Eaglets G, H and K at Clinton Lake are sticking close to home, but they're exercising their wings in preparation for leaving the nest.
Jackie Wedel, park ranger with the U.S. Army Corps of Engineers, said the three juvenile bald eagles, born in mid-March, probably will take flight around the middle of June and then head out on their own after about another month.
"They're starting to flap their wings and they're getting real big," she said.
U.S. Fish and Wildlife officials banded the three eaglets April 29, said Dan Mulhern, a biologist with the agency. A volunteer tree climber from Topeka shimmied up the dead cottonwood that holds the nest and placed the young birds in heavy denim bags. He handed the bags down to Mulhern and two assistants, who banded the eaglets in a boat at the base of the tree.
Each bird received a silver band from the fish and wildlife office and a purple band, signifying they were banded in Kansas, Mulhern said. The tree climber then returned the eaglets to their nest.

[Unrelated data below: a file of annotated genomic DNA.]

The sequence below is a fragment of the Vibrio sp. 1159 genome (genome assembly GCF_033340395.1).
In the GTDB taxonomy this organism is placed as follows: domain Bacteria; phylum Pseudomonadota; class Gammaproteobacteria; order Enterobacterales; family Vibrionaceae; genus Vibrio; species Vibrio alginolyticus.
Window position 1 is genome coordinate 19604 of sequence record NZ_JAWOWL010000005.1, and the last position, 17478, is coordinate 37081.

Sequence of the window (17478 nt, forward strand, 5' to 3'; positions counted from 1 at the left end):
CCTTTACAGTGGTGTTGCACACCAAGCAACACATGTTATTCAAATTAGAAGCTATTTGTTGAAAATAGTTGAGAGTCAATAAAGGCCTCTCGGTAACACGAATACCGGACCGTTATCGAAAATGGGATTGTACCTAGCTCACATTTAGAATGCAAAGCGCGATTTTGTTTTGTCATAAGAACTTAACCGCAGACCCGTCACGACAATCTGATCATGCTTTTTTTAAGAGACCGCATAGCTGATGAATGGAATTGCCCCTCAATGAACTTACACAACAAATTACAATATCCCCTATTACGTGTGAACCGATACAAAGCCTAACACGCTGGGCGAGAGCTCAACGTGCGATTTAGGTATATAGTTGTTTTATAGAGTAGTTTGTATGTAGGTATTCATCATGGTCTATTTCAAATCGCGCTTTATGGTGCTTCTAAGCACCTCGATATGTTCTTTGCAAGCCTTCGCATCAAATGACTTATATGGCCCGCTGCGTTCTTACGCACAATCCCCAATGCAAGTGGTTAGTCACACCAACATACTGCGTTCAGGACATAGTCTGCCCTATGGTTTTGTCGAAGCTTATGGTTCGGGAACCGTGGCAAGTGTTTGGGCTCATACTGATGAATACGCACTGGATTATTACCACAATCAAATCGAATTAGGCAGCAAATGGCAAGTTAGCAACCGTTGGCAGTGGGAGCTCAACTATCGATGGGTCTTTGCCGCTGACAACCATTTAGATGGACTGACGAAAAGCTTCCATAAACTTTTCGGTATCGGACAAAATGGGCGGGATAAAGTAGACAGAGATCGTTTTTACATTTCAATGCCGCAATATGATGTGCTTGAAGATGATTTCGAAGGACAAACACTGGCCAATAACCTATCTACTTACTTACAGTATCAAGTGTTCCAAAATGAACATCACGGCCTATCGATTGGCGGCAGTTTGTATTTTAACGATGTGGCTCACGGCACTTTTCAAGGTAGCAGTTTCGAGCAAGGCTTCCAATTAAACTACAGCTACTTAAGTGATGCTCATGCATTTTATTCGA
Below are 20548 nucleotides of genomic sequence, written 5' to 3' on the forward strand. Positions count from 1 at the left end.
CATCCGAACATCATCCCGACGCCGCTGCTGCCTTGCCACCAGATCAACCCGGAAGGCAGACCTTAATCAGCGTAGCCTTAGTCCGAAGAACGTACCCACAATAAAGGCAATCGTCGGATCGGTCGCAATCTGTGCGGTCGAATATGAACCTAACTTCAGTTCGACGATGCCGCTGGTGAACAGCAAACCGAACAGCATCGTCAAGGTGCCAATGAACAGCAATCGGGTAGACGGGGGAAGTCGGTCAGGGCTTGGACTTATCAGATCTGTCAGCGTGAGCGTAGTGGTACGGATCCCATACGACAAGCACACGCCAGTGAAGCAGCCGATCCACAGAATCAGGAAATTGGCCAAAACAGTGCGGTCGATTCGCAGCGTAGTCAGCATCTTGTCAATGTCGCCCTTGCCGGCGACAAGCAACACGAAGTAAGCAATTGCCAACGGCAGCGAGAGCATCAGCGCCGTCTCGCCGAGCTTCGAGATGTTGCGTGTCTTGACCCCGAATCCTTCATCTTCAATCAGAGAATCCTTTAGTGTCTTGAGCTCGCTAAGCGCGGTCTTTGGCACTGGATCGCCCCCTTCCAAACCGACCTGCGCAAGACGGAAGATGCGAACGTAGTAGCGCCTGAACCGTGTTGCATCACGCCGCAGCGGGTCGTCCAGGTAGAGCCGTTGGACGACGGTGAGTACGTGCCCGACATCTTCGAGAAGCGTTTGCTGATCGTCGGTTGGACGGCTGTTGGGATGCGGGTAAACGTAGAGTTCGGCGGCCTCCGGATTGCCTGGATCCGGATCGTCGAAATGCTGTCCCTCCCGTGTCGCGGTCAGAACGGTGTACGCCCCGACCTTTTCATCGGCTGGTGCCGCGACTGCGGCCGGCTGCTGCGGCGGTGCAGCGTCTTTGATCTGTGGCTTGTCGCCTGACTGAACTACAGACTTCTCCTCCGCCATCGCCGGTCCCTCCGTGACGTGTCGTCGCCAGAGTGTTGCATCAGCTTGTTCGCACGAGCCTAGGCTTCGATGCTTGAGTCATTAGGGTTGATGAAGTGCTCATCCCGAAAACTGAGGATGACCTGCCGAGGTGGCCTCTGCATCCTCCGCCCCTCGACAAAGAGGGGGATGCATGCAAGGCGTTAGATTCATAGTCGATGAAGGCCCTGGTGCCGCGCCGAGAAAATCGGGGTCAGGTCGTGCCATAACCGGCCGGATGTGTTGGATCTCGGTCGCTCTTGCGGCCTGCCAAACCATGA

Of the 14 eaglets that hatched at Clinton Lake since 1989, fish and wildlife officials have banded eight. The male adult eagle, which returns to the nest with his mate each year, was banded in 1991.
The bands help track the eagles once they leave the Clinton area. In fact, an eagle from the first nest of babies at the lake was identified by his bands in March at Hillsdale Lake, southeast of Douglas County. His female companion also wore bands on her legs, which identified her as a 3-year-old native of the Sutton Research Center in Bartlesville, Okla.
Mike Watkins, Kansas City district wildlife biologist with the corps, said the pair has a baby of their own now. He first spotted the eaglet April 16 and estimated it was 4 to 7 days old at the time. At 6 to 7 weeks old, the eaglet spends much of its time hopping around the edge of the nest and stretching its wings, Watkins said.
"When it's 10 or 11 weeks old, it will probably fledge, or fly, from the nest and it's getting ready to do that," he said.
Mulhern said he won't try to band the Hillsdale baby because the commotion could frighten the young parents away from the nest.
"It's a first-year nest by a very young pair of adults so we don't want to disturb them," he said. "Being such a young pair, there's a lot of factors working against them anyway."
Biologists may consider trapping and banding the bird after it fledges, he said.